Prince William and Harry became stockbrokers for the day to raise money in memory of people who died in the September 11 attacks on New York's twin towers.
But the Duke of Cambridge was accused by his younger brother of being too preoccupied with "baby chat" to focus on the task at hand.
Harry remarked to traders about his brother: "He's on the phone and it's all baby chat."
He then turned to William and said: "Stop flirting, get on with it!"
One broker, Neil Fordham, called William a "natural" on the telephone.
"He even made a bit of a joke," the 45-year-old, from Abridge in Essex, said.
"He said 'It's all a wind-up, I'm Gary'."
The Princes were at brokerage firm BGC Partners in London's Docklands to raise money in memory of people who died in the attacks on New York's Twin Towers on September 11 2001.
BGC lost 658 employees in the attack on the World Trade Centre 12 years ago, and its annual Charity Day, now in its ninth year, has so far raised more than 89 million dollars.
All profits from the trades during the course of the day are donated to good causes, including William's SkillForce and Harry's WellChild organisations.
The Princes each made a handful of high-value deals during their 50-minute visit.
At first they appeared a little timid, but they soon got into the swing of things as the raucous trading floor buzzed around them.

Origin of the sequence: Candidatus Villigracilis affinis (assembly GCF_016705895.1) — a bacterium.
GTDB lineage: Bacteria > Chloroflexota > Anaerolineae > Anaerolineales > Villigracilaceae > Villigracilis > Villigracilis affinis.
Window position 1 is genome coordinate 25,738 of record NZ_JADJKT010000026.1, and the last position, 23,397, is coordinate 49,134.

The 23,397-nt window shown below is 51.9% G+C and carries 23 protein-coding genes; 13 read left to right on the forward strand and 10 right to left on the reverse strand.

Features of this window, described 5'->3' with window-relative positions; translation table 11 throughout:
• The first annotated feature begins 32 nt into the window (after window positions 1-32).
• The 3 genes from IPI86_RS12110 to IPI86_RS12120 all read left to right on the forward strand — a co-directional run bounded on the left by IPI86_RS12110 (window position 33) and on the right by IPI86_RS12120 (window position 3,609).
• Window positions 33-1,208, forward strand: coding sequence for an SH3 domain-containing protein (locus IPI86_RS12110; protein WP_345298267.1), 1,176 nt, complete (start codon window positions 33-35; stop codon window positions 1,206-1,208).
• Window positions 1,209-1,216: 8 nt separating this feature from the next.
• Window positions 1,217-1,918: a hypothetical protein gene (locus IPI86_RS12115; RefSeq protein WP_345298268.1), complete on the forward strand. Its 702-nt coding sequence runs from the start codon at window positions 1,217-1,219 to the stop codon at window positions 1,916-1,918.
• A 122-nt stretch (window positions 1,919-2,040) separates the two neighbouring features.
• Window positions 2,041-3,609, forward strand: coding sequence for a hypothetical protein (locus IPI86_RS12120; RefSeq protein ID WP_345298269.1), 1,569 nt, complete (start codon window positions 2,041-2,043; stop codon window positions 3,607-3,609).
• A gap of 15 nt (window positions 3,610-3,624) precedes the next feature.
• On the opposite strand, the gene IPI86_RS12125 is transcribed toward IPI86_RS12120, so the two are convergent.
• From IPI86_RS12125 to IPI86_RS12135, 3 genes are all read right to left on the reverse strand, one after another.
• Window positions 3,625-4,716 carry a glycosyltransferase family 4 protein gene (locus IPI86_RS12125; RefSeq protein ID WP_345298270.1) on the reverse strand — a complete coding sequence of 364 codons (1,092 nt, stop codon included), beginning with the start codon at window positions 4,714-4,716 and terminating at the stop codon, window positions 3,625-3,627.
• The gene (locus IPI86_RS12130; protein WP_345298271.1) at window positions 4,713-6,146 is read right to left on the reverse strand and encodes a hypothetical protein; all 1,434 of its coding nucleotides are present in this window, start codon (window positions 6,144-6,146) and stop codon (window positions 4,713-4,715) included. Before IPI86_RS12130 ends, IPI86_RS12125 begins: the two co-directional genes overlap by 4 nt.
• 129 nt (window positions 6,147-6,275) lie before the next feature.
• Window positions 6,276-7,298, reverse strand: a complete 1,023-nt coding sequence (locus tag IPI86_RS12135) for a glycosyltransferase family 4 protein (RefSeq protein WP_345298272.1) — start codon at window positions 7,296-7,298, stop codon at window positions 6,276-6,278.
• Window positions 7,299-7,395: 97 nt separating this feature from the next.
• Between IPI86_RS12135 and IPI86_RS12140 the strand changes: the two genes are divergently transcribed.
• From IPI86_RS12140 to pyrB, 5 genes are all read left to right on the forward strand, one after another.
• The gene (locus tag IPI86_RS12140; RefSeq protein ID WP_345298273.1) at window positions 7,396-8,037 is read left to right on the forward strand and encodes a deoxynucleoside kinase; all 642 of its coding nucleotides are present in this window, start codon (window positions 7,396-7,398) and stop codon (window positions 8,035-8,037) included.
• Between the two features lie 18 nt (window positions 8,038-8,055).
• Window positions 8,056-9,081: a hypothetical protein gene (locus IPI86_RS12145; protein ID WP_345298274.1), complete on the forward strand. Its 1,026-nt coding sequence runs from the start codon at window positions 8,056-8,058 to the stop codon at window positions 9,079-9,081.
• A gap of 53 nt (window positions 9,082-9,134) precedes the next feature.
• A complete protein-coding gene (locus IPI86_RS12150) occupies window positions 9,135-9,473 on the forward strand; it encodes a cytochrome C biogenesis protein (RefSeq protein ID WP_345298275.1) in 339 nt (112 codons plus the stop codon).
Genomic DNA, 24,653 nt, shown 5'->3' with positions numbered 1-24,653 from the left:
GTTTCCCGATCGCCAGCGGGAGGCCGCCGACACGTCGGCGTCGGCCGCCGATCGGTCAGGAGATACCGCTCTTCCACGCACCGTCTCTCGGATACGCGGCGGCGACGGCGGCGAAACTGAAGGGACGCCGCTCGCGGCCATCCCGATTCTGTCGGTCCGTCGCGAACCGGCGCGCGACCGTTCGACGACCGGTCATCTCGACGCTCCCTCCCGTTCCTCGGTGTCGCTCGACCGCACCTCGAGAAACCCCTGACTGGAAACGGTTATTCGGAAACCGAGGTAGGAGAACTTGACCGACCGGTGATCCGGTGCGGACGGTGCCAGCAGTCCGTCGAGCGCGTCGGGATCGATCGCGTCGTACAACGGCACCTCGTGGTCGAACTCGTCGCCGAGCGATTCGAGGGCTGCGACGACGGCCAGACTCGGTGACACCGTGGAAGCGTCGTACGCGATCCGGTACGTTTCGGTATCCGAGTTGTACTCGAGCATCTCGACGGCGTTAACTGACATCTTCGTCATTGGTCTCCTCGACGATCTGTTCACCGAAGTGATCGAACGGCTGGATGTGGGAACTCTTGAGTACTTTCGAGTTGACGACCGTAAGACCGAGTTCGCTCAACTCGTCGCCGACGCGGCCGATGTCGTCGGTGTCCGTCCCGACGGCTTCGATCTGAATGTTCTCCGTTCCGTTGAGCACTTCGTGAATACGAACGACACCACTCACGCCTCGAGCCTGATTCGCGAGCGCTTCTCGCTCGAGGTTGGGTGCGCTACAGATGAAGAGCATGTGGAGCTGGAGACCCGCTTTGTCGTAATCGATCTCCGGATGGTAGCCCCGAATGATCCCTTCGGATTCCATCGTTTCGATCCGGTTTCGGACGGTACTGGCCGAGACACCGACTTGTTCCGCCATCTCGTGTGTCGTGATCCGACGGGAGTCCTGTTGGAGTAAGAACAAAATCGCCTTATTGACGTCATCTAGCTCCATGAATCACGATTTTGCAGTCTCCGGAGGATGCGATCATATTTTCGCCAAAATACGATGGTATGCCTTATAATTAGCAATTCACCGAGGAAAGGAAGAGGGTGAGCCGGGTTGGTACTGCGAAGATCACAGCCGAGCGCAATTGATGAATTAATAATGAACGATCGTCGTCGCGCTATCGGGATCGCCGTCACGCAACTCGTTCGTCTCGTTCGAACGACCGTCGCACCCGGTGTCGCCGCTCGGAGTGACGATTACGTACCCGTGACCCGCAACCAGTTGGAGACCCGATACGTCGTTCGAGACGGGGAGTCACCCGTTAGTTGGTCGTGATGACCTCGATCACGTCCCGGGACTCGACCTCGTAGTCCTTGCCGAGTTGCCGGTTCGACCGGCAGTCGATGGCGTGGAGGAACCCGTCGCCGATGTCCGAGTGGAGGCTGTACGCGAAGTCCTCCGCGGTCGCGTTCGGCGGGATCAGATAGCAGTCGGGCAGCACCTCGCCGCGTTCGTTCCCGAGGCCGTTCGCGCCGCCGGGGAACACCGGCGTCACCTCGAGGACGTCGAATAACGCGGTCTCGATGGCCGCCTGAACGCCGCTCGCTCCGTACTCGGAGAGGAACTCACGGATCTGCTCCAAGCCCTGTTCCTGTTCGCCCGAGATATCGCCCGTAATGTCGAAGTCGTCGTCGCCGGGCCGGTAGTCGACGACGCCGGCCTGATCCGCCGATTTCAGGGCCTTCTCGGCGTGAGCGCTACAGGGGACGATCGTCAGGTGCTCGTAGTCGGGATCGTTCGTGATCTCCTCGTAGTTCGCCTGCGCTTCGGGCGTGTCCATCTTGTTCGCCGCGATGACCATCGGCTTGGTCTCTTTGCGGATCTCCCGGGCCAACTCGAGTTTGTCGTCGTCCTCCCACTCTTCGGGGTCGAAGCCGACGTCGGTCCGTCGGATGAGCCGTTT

At one point William remarked to a broker: "Bloody hell, was that a billion?!"
After the trader nodded, he turned to Harry to say: "Apparently we should work here."
During one of his deals, Harry urged the trader on the end of the line to put up more money.
"150? Why don't we make that 200?" he said.
The last deal the brothers made was for 25 billion euros - a world record for a forward foreign exchange.
BGC broker Nick Thompson, 45, from Otley, West Yorkshire, mentored Harry through the deal he made alongside William.
He said: "He was great. He's very laid back about it. He did very well.
"Prince Harry was far more confident. Prince William was too busy with the baby chat, rather than the numbers."
After the deal was struck, William remarked: "I'm much better at helicopters."
But executive managing director at BGC Xavier Alcan, who listened in on William's phone call, said he did well.
"He was very pleasant and very courteous," he said.
"He was making enough effort to concentrate on the decision."
Prince Harry and the Duke of Cambridge on the trading floor during the BGC Partners Charity Day in London's Docklands.
Penny Lancaster and Rod Stewart on the trading floor during the BGC Partners Charity Day in London's Docklands.